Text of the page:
Snow and salting are taking a huge toll on the roadway and municipal budgets.

Snow and salting are taking a huge toll on the roadway and municipal budgets.

Why does it take so long to install bike infrastructure?

This is a really simplified explanation for a huge bureaucratic beast of a problem.

There is a process to redesign or upgrade our transportation infrastructure and there are loads of variables that must be worked through. The ultimate goal of any redesign is to make improvements for all road users (motor vehicles, bikes, and pedestrians); make it safer and more efficient; and make improvements that are cost effective, easy to maintaina and ones that the public want. If the project is to put in a bike lane, then the installation will need to improve safety for other road users as well. Because bike road use is a very small percentage of the larger transportation picture, it is difficult to get support for projects that would remove a travel lane or parking. The NIMBY people are very vocal. That is how you end up with a bike lane with no buffer squished between parked cars and moving cars or no bike lane at all.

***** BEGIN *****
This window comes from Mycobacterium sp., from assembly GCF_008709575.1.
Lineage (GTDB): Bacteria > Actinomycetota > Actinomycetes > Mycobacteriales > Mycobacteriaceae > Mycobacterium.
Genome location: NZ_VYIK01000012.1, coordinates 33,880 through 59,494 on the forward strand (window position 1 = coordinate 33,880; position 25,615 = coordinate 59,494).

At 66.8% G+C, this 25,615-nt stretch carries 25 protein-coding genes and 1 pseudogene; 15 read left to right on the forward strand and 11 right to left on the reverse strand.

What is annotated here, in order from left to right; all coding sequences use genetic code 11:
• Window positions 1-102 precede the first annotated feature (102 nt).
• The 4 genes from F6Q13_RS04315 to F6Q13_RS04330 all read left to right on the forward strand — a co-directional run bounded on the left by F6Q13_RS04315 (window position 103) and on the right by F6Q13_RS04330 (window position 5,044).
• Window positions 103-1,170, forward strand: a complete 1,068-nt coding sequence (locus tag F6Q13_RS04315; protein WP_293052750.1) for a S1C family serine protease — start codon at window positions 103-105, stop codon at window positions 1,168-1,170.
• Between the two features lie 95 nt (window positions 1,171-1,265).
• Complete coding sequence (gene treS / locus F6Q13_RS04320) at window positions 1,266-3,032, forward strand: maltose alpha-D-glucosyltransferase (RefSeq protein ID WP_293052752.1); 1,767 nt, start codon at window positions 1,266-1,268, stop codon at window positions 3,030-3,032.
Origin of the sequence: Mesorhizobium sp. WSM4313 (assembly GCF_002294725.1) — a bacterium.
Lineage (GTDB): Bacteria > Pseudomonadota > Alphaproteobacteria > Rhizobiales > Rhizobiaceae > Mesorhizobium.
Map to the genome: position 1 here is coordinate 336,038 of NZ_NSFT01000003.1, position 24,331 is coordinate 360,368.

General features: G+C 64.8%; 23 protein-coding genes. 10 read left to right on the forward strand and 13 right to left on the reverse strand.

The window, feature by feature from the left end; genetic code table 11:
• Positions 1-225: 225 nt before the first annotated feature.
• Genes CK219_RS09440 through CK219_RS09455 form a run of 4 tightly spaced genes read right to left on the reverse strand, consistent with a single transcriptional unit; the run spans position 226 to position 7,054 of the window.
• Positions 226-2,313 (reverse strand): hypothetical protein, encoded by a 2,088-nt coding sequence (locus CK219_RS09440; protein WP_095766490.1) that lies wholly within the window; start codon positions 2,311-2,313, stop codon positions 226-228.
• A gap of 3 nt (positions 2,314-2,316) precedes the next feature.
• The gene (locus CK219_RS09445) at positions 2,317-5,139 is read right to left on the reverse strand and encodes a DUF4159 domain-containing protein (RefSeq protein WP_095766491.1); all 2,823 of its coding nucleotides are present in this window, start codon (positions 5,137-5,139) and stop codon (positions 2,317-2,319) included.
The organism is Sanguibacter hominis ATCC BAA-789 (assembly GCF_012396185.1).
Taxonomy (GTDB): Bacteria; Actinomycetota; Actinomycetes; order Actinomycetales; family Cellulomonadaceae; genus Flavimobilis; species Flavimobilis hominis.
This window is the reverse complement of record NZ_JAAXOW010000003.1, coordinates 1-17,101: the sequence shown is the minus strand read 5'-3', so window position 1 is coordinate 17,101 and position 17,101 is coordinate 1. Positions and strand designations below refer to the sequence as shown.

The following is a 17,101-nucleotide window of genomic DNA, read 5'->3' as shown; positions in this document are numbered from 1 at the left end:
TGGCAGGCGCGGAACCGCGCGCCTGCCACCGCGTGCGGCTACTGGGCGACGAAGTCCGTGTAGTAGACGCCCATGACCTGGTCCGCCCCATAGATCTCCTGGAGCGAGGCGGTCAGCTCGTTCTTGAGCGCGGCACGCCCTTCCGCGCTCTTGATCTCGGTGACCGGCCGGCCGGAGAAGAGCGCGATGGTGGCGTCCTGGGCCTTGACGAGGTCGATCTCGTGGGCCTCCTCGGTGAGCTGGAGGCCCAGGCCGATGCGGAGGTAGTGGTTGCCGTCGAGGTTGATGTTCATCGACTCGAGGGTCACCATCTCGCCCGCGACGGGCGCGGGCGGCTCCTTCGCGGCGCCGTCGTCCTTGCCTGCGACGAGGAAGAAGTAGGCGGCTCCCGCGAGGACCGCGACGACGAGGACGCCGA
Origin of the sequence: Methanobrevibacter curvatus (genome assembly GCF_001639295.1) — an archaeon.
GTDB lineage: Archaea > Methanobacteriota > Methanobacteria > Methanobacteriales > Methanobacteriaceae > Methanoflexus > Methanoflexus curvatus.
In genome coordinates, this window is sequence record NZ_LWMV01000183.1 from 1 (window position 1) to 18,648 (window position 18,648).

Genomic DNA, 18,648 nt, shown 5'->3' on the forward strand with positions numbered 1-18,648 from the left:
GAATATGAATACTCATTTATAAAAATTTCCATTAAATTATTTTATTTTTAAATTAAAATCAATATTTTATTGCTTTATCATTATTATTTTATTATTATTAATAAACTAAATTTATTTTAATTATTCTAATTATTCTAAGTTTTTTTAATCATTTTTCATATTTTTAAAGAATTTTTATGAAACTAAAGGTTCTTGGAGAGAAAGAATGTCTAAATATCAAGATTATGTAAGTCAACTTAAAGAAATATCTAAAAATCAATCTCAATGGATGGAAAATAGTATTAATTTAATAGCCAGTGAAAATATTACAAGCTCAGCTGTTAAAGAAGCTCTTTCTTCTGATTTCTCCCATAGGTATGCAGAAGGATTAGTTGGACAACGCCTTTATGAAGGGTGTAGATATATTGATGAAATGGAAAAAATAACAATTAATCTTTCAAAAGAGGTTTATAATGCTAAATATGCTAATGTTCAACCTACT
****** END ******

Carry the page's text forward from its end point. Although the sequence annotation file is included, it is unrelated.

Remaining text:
There can be a negative attitude or perception of cyclists — both among the public and government officials. One of my coworkers who has worked in the public sector and is now in the private sector said:

“Many folks see bikers as an affluent, young, and white group, and those not in these categories resent the investment in bike accommodations when potholes need to be filled, roadways need resurfacing, street lights are out, etc. As a result, City Council representatives often do not favor bike lanes. This gets particularly touchy when the placement of bike lanes requires the removal of traffic lanes [or parking]. While part of the argument is safety and traffic calming, the perception is that trips will take longer because of the loss of the traffic lanes. Very often, traffic flows better (and more slowly), but this takes time to be realized by those affected by it — the immediate reaction is in reference to what is lost.”

Roadway maintenance may fall to other owners than the City. Here, SEPTA is fixing potholes around the tracks.